Ann Koffsky ’93S has many doctors, lawyers, and accountants in her synagogue and in her Jewish community. However, she maintains a unique dual occupation: lifeguard/illustrator, with the main emphasis on illustration.
While at Stern, Koffsky minored in art, a subject she has been interested in since she was a young child. Still, it was a slightly atypical field for an Orthodox Jewish person, and she debated between law, communications, and teaching, leaving art for a hobby. After she fulfilled her minor, however, she realized that art was what she really wanted to pursue as a career, and so she switched art to her major.
“I loved Stern and had the best possible experience there,” said Koffsky. “The art department was full of like-minded students, and we all worked together and gave feedback to each other on our artwork, helping to develop our skills in a collaborative environment. Finding a frum artistic community is very rare once you leave Stern, and I am grateful to have experienced it as a student. I also made some of my lifelong friends there, and I loved being able to switch back and forth between art and Judaic Studies, another field of great interest to me.”
During her senior year at Stern, Koffsky secured a coveted internship at DC Comics, home of Batman, Superman, and Wonder Woman comic books. “I basically got the internship because I was persistent in phoning a specific editor until he finally offered me a job,” recalled Koffsky. “Perseverance really does pay off.”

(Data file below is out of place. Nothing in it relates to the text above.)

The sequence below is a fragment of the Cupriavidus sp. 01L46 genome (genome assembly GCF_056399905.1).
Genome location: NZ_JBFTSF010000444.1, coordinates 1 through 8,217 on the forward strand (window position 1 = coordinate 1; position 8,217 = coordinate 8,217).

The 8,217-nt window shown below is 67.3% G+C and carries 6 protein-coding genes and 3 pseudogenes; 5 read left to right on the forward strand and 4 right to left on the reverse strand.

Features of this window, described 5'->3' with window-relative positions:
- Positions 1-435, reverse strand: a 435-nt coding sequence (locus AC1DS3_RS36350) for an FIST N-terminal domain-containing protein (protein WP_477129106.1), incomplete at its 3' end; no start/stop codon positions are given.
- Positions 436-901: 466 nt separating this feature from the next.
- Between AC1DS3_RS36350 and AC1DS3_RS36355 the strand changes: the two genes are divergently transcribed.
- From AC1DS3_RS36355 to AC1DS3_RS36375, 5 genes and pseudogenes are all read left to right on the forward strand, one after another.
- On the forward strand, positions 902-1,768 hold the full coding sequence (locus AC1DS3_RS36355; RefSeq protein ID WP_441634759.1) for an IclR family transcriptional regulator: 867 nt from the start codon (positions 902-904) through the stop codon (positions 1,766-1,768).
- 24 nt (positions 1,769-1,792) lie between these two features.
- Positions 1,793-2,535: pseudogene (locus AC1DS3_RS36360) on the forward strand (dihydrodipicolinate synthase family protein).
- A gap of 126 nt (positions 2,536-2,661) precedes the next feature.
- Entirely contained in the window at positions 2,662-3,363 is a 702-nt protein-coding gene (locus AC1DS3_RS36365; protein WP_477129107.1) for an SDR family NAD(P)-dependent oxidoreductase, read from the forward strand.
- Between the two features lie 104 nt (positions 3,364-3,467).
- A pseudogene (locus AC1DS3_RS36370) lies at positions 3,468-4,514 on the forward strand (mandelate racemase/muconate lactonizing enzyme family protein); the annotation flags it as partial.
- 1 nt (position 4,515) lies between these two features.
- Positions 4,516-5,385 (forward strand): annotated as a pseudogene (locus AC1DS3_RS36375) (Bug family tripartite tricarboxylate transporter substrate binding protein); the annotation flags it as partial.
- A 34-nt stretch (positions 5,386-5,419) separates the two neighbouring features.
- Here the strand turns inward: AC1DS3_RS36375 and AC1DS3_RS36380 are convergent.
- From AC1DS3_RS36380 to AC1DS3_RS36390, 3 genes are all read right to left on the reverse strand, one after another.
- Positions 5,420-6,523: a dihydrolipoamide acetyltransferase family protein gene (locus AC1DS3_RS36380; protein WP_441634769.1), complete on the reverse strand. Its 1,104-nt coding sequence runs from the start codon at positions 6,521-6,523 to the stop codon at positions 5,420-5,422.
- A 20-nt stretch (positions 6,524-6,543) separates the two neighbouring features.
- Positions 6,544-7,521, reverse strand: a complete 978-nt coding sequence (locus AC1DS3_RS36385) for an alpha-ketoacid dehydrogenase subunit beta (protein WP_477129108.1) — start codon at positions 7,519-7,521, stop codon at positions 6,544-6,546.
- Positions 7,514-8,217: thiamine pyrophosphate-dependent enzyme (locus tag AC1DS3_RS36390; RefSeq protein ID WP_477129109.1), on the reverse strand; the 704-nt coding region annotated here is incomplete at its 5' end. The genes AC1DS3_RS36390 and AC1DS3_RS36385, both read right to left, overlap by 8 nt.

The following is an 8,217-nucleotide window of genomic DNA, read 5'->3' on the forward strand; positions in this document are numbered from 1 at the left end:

Though the internship was largely comprised of Xeroxing and making coffee, Koffsky said the energy of the place, combined with the chance to learn from masters of the field by simply watching them work, was beneficial to her. “I learned a lot just by picking things up through osmosis,” she said. She ultimately decided that working in the comics industry wasn’t for her, but appreciated having the chance to determine that while still in school.
“I decided that writing and illustrating children’s books fit my whimsy more, and I think educating kids is one of the noblest goals,” Koffsky explained. “Creating fun and interesting books and illustrations for children is really where my soul is, and where I feel I can make a difference.”
During the summers, Ann works as a lifeguard at her children’s day camp, where she received inspiration for her most recent book, Noah’s Swimathon, published by URJ Press. The book, a story of a young boy learning to swim for the first time, was selected to be the June gift for those signed up to PJ Library, a wonderful resource that sends a Jewish book or CD each month to Jewish families across North America.
Many of Koffsky’s works focus on Jewish themes, and she has authored and illustrated books on Passover, Chanukah, Shabbos, and Israel. In total, Koffsky has worked on over 20 books for children, and designed toys, calendars, over 100 greeting cards, and ketubot (Jewish marriage certificates) for major companies, including Hallmark and Papyrus, and individuals. Her book, My Cousin Tamar Lives in Israel (URJ Press), was given a Notable Book designation by the Association of Jewish Libraries.
She spoke about her work and reviewed student portfolios in an event sponsored by the art department on the Beren Campus in April. She has already been invited back for fall 2011.
Koffsky and her husband, Mark ’93YC, live with their three children in West Hempstead, NY. To reconnect with Ann or other YU alumni, visit www.yu.edu/alumnidirectory.